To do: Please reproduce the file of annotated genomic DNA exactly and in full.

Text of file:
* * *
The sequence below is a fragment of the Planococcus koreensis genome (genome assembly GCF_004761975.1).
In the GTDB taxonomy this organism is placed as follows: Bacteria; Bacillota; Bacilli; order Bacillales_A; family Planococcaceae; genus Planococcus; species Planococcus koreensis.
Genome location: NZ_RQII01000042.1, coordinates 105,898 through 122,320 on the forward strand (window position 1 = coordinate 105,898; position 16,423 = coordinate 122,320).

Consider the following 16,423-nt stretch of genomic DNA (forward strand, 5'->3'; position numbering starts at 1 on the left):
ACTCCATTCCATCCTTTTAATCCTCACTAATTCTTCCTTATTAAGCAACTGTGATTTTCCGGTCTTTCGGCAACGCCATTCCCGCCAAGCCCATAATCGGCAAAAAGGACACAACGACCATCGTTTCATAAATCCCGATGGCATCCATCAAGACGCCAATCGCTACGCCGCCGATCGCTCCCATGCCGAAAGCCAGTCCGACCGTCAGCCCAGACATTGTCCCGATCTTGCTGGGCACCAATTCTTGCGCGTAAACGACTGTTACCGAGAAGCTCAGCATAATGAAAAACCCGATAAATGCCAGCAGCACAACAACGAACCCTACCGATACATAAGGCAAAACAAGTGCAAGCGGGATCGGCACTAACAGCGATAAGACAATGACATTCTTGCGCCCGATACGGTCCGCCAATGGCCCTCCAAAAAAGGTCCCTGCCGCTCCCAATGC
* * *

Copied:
The sequence below is a fragment of the Planococcus koreensis genome (genome assembly GCF_004761975.1).
In the GTDB taxonomy this organism is placed as follows: Bacteria; Bacillota; Bacilli; order Bacillales_A; family Planococcaceae; genus Planococcus; species Planococcus koreensis.
Genome location: NZ_RQII01000042.1, coordinates 105,898 through 122,320 on the forward strand (window position 1 = coordinate 105,898; position 16,423 = coordinate 122,320).

Consider the following 16,423-nt stretch of genomic DNA (forward strand, 5'->3'; position numbering starts at 1 on the left):
ACTCCATTCCATCCTTTTAATCCTCACTAATTCTTCCTTATTAAGCAACTGTGATTTTCCGGTCTTTCGGCAACGCCATTCCCGCCAAGCCCATAATCGGCAAAAAGGACACAACGACCATCGTTTCATAAATCCCGATGGCATCCATCAAGACGCCAATCGCTACGCCGCCGATCGCTCCCATGCCGAAAGCCAGTCCGACCGTCAGCCCAGACATTGTCCCGATCTTGCTGGGCACCAATTCTTGCGCGTAAACGACTGTTACCGAGAAGCTCAGCATAATGAAAAACCCGATAAATGCCAGCAGCACAACAACGAACCCTACCGATACATAAGGCAAAACAAGTGCAAGCGGGATCGGCACTAACAGCGATAAGACAATGACATTCTTGCGCCCGATACGGTCCGCCAATGGCCCTCCAAAAAAGGTCCCTGCCGCTCCCAATGC